On the basis of my computation, I have the following conjecture involving the secant function.

**Conjecture**. Let $p$ be an odd prime and define
$$S_p:=\det\left[\sec2\pi\frac{jk}p\right]_{0\le j,k\le (p-1)/2}.$$
If $p\equiv 1\pmod4$, then $S_p=0$.
If $p\equiv3\pmod4$, then
$$s_p=\frac{(\frac 2p)S_p}{2^{(p-3)/2}p^{(p+1)/4}}$$
is a positive odd integer.

*Remark*. Via Mathematica I find that $s_3=s_7=s_{11}=1$ and $s_{19}=19$.

Let $p$ be an odd prime. For $a=1,\ldots,p-1$ let $\pi_a$ be the permutation on $\{0,1,\ldots,(p-1)/2\}$ such that $\pi_a(k)$ is the unique $r\in\{0,\ldots,(p-1)/2\}$ with $ak$ congruent to $r$ or $-r$ modulo $p$. By a result of H. Pan in the paper arXiv:0601026, the sign of $\pi_a$ is $(\frac ap)^{(p+1)/2}$. If $p\equiv3\pmod4$, then by applying the automorphism $\sigma_a$ in the Galois group of $\mathbb Q(e^{2\pi i/p})$ with $\sigma(e^{2\pi i/p})=e^{2\pi ia/p}$, we see that $$\sigma_a(S_p)=\det\left[\sec 2\pi\frac{ajk}p\right]_{0\le j,k\le(p-1)/2}=\left(\frac ap\right)^{(p+1)/2}S_p$$ with the help of Pan's result. Thus, when $p\equiv3\pmod4$ we have $\sigma_a(S_p)=S_p$ for all $a=1,\ldots,p-1$, and hence $S_p$ is rational. If $p\equiv1\pmod 4$, then for each $a=1,\ldots,p-1$ we have $$\sigma_a(\sqrt p)=\sum_{x=0}^{p-1}\sigma_a(e^{2\pi ix^2/p})=\sum_{x=0}^{p-1}e^{2\pi iax^2/p}=\left(\frac ap\right)\sqrt p.$$ Thus, $\sigma_a(S_p/\sqrt p)=S_p/\sqrt p$ for all $a=1,\ldots,p-1$, and hence $S_p/\sqrt p\in\mathbb Q$.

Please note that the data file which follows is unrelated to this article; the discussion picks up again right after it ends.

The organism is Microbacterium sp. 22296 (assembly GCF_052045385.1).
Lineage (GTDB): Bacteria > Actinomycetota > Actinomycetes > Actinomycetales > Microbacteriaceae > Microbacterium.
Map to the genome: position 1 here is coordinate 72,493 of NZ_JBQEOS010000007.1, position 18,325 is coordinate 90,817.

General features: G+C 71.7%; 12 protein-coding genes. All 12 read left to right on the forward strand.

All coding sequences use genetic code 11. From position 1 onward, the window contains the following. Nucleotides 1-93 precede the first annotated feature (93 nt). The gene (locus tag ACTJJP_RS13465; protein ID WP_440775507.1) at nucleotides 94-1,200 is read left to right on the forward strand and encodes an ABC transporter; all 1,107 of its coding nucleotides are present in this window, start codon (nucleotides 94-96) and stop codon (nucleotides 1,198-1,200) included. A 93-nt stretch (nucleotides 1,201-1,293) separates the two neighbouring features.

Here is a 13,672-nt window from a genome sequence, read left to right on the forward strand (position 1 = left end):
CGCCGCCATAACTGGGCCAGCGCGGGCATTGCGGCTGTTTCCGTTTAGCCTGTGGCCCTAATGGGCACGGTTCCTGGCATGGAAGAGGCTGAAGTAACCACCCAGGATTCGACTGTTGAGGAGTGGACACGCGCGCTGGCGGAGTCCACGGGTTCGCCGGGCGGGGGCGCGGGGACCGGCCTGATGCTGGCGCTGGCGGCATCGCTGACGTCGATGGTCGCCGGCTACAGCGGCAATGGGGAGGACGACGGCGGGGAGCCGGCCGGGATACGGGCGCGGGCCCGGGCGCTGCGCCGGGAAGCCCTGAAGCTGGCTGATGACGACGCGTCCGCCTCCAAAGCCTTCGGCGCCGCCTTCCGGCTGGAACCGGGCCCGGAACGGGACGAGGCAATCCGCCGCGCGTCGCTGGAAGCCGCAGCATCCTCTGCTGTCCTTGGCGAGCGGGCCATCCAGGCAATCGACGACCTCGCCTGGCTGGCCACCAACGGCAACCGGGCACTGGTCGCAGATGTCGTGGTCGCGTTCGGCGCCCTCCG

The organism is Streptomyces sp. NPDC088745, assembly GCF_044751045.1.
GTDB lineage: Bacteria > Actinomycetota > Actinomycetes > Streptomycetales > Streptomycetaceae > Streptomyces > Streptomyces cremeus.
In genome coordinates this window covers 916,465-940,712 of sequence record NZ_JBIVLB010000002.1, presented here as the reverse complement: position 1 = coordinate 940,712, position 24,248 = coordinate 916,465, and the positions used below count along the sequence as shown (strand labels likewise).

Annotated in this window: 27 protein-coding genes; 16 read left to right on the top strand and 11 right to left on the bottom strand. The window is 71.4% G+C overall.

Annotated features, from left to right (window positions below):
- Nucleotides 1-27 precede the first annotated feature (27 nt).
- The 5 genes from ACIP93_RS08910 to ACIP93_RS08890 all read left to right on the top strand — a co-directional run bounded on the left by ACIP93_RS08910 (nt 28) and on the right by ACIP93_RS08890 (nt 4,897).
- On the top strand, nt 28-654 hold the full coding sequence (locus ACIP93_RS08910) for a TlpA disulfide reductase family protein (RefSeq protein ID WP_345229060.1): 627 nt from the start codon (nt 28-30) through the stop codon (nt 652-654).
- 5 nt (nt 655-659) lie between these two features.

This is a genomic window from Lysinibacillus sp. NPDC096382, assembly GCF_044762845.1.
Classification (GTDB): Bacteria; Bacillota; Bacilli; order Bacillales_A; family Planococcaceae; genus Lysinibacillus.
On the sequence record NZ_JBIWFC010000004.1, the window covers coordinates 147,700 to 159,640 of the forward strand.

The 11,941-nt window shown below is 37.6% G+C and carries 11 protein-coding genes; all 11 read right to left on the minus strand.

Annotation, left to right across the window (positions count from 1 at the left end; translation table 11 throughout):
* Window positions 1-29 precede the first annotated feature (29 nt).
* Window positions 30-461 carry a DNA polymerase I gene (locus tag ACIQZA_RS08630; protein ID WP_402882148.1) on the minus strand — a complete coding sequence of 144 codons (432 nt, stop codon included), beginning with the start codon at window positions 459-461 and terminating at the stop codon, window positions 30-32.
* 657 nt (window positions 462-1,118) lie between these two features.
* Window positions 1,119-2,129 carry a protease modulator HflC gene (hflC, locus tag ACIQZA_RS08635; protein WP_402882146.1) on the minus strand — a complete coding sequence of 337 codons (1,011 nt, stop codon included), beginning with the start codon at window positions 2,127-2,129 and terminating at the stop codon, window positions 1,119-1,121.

Similarly, I can show that for any odd prime $p$ the numbers $$\frac1{2^{(p-1)/2}p^{(p-3)/4}}\det\left[\sec2\pi \frac{jk}p\right]_{1\le j,k\le(p-1)/2}$$ and $$\frac1{2^{(p-1)/2}p^{(p-5)/4}}\det\left[\csc2\pi \frac{jk}p\right]_{1\le j,k\le(p-1)/2}$$ are rational numbers. I conjecture that these two numbers are always integers.

Your comments are welcome!